A new lawsuit was filed yesterday in Camden County Superior Court that seeks answers to the following questions:
- How promptly must a public body publicly disclose the nonexempt portions of its nonpublic (i.e. "closed or executive") meeting minutes?
- Can a public body validly claim that it must first "approve" its nonpublic meeting minutes prior to publicly disclosing even redacted versions of them?
- Must a public body pass a separate, free-standing resolution in order to authorize a nonpublic session (as required by N.J.S.A. 10:4-13) or is it sufficient for it to pass a motion, which is recorded in the regular meeting minutes?
- In its N.J.S.A. 10:4-13 motions or resolutions, how specifically must a public body describe the topics it plans to discuss during its nonpublic meetings?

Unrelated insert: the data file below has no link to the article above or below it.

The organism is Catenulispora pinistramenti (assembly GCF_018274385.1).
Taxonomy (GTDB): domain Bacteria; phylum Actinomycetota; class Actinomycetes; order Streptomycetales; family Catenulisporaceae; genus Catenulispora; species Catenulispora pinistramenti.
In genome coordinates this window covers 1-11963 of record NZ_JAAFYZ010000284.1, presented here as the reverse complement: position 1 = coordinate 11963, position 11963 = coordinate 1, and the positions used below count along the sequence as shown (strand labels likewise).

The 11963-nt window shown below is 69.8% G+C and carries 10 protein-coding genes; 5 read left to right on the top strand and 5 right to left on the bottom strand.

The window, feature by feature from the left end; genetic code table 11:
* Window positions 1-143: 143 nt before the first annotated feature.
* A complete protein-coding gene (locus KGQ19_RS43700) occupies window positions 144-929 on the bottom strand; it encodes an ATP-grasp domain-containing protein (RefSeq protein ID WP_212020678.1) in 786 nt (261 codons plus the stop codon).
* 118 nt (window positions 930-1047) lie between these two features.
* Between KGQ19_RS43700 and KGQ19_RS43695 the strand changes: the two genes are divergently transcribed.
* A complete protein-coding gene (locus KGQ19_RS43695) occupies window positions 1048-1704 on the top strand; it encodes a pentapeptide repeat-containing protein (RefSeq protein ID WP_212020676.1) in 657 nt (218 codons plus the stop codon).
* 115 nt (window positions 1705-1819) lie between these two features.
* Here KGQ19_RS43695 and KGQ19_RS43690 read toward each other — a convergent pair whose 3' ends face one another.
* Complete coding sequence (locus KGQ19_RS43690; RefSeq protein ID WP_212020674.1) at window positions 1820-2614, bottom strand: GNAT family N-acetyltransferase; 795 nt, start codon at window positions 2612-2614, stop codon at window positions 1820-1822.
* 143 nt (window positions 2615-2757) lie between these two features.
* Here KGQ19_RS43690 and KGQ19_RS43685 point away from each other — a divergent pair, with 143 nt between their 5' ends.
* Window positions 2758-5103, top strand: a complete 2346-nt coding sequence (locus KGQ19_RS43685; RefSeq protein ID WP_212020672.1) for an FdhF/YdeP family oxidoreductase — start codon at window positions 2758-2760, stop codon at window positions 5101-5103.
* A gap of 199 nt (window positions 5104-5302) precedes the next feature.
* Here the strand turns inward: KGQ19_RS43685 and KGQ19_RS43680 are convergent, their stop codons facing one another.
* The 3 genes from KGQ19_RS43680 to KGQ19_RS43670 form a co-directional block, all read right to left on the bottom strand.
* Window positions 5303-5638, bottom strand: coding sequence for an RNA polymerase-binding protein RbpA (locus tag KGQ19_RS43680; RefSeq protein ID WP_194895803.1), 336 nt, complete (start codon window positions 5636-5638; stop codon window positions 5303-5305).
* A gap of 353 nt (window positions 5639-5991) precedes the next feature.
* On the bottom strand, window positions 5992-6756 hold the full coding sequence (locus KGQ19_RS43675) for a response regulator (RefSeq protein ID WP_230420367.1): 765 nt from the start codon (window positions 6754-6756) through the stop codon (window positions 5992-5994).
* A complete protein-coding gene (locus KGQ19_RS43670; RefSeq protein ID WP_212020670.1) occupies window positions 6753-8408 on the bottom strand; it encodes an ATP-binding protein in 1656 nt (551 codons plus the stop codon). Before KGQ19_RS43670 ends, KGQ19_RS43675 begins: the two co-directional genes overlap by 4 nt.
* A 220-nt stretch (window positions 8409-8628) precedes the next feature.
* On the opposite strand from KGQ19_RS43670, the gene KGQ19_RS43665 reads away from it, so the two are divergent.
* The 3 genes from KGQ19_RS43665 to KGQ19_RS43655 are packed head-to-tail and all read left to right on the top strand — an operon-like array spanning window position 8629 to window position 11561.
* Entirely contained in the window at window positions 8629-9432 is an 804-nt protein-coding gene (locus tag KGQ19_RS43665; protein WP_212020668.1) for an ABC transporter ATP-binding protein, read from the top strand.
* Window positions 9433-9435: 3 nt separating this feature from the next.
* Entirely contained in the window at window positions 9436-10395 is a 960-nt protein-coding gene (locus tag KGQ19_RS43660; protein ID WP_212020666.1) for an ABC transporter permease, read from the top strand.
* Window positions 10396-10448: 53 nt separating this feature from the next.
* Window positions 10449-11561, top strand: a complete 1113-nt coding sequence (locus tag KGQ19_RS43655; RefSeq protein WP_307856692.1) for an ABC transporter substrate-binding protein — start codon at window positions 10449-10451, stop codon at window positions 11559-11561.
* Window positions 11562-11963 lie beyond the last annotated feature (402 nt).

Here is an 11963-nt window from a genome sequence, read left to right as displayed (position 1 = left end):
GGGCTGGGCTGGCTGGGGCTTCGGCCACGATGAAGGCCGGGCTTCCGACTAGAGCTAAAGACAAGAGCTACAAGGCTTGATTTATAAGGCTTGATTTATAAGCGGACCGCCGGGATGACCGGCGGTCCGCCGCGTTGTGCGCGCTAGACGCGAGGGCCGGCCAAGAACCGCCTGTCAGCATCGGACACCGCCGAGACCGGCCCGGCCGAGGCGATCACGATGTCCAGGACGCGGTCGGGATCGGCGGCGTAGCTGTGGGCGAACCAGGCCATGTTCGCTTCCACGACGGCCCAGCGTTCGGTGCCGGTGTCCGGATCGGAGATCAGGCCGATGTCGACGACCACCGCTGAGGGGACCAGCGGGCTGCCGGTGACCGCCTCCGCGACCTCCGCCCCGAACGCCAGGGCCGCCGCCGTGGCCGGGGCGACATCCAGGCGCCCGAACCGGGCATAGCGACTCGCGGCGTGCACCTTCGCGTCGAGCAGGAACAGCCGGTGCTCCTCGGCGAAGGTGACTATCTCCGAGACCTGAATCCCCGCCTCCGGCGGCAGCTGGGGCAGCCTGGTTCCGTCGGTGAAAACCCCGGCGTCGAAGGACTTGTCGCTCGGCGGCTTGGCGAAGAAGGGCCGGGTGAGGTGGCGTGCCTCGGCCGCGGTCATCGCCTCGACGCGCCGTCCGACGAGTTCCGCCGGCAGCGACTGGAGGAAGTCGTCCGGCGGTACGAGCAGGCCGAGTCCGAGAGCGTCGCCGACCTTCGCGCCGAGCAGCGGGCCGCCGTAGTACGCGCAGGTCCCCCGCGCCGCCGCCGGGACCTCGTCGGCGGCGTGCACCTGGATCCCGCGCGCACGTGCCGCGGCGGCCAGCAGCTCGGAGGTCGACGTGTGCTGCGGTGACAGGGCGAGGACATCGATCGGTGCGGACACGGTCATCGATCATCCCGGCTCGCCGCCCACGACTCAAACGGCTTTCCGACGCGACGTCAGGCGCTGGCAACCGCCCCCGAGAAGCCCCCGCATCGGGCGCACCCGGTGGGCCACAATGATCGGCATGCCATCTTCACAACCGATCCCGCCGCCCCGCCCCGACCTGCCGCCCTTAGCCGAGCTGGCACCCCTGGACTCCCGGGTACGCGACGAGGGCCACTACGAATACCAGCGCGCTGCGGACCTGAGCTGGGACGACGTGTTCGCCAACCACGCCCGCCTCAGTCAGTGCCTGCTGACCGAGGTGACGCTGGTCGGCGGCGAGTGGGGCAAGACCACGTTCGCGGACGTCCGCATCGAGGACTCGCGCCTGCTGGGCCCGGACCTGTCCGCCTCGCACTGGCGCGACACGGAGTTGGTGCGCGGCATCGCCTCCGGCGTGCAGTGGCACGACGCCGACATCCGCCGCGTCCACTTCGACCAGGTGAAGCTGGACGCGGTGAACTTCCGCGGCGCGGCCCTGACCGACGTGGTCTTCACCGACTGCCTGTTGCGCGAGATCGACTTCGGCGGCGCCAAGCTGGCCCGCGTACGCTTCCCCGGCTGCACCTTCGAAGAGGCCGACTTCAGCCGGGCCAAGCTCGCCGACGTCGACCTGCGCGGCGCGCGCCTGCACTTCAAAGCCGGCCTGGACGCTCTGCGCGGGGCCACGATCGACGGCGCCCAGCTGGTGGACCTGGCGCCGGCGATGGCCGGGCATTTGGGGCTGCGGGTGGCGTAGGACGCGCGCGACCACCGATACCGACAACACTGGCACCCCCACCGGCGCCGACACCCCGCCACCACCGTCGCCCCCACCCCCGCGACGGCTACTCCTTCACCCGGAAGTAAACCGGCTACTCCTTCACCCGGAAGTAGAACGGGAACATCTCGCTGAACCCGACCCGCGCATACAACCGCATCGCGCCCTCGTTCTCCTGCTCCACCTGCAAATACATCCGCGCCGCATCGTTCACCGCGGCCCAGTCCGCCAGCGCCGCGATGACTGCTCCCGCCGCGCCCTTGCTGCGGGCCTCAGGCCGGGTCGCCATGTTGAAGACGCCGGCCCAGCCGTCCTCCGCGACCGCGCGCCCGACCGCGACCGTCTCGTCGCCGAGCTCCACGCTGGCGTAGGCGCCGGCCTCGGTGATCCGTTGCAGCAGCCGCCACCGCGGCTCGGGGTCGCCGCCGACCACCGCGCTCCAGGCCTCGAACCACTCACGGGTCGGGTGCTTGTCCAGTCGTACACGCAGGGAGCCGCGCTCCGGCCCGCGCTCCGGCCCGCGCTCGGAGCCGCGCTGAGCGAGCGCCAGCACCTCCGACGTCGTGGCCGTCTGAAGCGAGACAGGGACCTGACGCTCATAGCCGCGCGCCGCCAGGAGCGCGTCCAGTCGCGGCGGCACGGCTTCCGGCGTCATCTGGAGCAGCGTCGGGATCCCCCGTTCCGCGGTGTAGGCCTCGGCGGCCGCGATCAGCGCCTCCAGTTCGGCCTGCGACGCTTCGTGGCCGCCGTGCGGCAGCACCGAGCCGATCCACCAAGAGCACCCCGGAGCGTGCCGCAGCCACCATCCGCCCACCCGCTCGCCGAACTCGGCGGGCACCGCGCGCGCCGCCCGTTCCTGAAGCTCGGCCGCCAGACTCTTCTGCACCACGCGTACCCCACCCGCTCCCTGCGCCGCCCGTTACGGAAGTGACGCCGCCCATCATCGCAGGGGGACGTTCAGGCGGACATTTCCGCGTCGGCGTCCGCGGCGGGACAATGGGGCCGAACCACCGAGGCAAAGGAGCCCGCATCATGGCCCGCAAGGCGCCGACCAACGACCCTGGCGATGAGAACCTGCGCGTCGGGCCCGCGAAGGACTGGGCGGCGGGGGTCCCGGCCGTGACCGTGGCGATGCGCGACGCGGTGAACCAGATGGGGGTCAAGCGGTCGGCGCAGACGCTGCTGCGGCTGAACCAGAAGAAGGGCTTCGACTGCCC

- In its N.J.S.A. 10:4-13 motions or resolutions, how precisely must a public body state the time when and the circumstances under which the discussion conducted in nonpublic session can be disclosed to the public?
The lawsuit is the joint effort of Camden resident Jose Delgado and me. We're seeking a court order that will bring some clarity to these questions. We plan on bringing the suit's result to the attention of every public body in Camden County. This, we hope, will help establish a legal standard that all those bodies will follow.
John Paff, Chairman
New Jersey Libertarian Party's
Open Government Advocacy Project